Tuesday, January 19, 2021
Noise Pop snaps, crackles, and jangles with surprises and...

Noise Pop snaps, crackles, and jangles with surprises and new favorites

Sarchasm, Habibi, Seablite, DJ QBert, Angelica Garcia, Helado Negro, Tré Burt, and many more filled a week with great music.


Facilitators of Noise Pop Music and Arts Festival know the key to running a successful week-long bill of shows throughout the Bay Area, which extended this year to Santa Cruz and Sacramento, is quite similar to maintaining a long-standing intimate relationship.

You got to keep it Fresh… Baby.

And that’s how it felt all over, February 24-March 1.¬†The 2020 line-up packed the most diverse bill of acts, over 70 local, in the 28-year history of the fest. It felt like the experimental, techno-oriented SF¬†Mutek¬†let its presence be known‚ÄĒand Noise Pop refused¬†to be¬†dunked on by the upstart festival. That’s good. Booking¬†Shigeto, Mary Jane Coles, Washed Out,¬†Jamilla¬†Woods, Sudan Archives, and a host of others represent modernity challenging¬†normcore. New forms of electronic music and leftfield artistry keep pushing the middle towards unexplored genre territory and out of the Vanilla ghetto. That Ľs growth.

Established in 1993 with just one over-capacity show at the former Kennel Club on¬†Divisadero¬†Street (now the Independent) Noise Pop has featured early career performances by The White Stripes, Modest Mouse, Joanna Newsom, The Flaming Lips, Death Cab for¬†Cutie, Grimes, and more. It Ľs the one thing this festival has consistently made its bones on: presenting tomorrow’s stars, today. Consistency outruns trends, by a mile, and Noise Pop still knows how to pick¬†em.

From the blistering punk-rock discharge of trio Sarchasm, who blew doors off at their Bender’s Happy Hour performance Thursday, February 27. Matching swift anxiety with Beatles-inspired clarity, the alternative Berkeley punk band‚ÄĒeagerly awaiting the next System of a Down project‚ÄĒmay just rumble up to Green Day status in the future.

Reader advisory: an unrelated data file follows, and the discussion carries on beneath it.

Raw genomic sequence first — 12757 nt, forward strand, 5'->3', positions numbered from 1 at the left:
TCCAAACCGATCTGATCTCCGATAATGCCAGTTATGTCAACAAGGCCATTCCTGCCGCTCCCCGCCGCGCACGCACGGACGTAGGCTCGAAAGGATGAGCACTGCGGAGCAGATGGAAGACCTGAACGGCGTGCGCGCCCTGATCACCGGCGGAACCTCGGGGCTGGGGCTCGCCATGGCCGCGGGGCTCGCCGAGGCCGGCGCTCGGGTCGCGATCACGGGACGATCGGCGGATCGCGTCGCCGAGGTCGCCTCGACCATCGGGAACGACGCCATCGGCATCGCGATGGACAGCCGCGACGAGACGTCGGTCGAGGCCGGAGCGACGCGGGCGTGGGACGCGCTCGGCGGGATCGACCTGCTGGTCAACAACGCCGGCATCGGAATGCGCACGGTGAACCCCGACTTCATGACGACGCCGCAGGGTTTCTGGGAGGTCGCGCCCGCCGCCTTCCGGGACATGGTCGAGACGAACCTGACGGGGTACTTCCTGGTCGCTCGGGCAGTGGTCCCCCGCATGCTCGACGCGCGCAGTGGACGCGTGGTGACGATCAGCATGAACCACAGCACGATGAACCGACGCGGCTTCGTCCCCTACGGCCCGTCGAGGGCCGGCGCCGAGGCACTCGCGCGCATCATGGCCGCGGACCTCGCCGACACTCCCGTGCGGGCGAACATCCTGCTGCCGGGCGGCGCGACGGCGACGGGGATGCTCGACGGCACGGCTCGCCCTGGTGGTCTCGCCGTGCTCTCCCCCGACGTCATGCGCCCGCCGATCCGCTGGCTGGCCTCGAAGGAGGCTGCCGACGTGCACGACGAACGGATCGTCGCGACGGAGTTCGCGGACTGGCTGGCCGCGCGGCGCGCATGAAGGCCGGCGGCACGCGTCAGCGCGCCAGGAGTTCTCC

To the all-woman Brooklyn based project called¬†Habibi‚ÄĒthe¬†brainchild of Detroit natives¬†Rahill¬†Jamalifard¬†and Lenny Lynch‚ÄĒwho added Erin Campbell on bass and Karen Isabel on drums in 2011. It Ľs a hard¬†flex¬†of Iggy Pop and Suzi¬†Quatro¬†posture. Punk frame of mind with Motown harmonies. They are a mood, for sure. At their headline performance at Bottom of The Hill this Saturday, February 29, high-energy ’60s style garage rock emanated from their set, dominated by simple, catchy songs.

Helado¬†Negro‚ÄĒthe performing moniker of Roberto Carlos Lange‚ÄĒplayed to a full-capacity, multi-diverse, sold-out show at Great American Music Hall on the third night of the festival.¬†He Ľs a celestial entity. An amalgam of acoustic and electronic music, with lingering ambient components. A mostly young, brown, queer, and gay crowd hung¬†onto¬†every finite gesture, every hand movement through his fully mushroomed afro, with the smoky blue light outlining his frame.

“Were gonna play the record we put out last year”¬†was greeted¬†to billows of cheering fans just waiting¬†to be¬†serenaded by the man they came¬†to be¬†swooned by. As soon as the mellow groove of “Please Won Ľt Please” arrived, varying couples toasted drinks with one another, privately kissed their partners¬†admiringly¬†on the cheek, and Lange turned the sold-out crowd into one giant cuddle puddle. Randomly asking a waitress how her night was going for the show nobody could get a ticket to, “The crowd is OK. Very nice people. Ain Ľt nobody drinking. But they are really nice.”